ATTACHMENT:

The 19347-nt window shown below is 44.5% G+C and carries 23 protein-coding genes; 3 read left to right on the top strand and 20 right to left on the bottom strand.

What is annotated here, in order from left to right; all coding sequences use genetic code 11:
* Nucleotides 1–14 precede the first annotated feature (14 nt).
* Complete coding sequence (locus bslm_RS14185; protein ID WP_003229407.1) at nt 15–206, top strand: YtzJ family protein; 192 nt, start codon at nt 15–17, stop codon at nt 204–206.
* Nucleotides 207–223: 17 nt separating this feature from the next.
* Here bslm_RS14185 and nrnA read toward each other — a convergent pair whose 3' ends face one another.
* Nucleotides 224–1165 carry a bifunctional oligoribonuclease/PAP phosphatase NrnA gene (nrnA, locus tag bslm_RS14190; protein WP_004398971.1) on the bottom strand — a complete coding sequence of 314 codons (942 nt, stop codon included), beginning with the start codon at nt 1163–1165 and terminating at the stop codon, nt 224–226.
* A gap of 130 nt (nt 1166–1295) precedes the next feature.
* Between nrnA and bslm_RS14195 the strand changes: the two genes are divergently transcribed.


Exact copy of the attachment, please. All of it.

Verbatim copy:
The 19347-nt window shown below is 44.5% G+C and carries 23 protein-coding genes; 3 read left to right on the top strand and 20 right to left on the bottom strand.

What is annotated here, in order from left to right; all coding sequences use genetic code 11:
* Nucleotides 1–14 precede the first annotated feature (14 nt).
* Complete coding sequence (locus bslm_RS14185; protein ID WP_003229407.1) at nt 15–206, top strand: YtzJ family protein; 192 nt, start codon at nt 15–17, stop codon at nt 204–206.
* Nucleotides 207–223: 17 nt separating this feature from the next.
* Here bslm_RS14185 and nrnA read toward each other — a convergent pair whose 3' ends face one another.
* Nucleotides 224–1165 carry a bifunctional oligoribonuclease/PAP phosphatase NrnA gene (nrnA, locus tag bslm_RS14190; protein WP_004398971.1) on the bottom strand — a complete coding sequence of 314 codons (942 nt, stop codon included), beginning with the start codon at nt 1163–1165 and terminating at the stop codon, nt 224–226.
* A gap of 130 nt (nt 1166–1295) precedes the next feature.
* Between nrnA and bslm_RS14195 the strand changes: the two genes are divergently transcribed.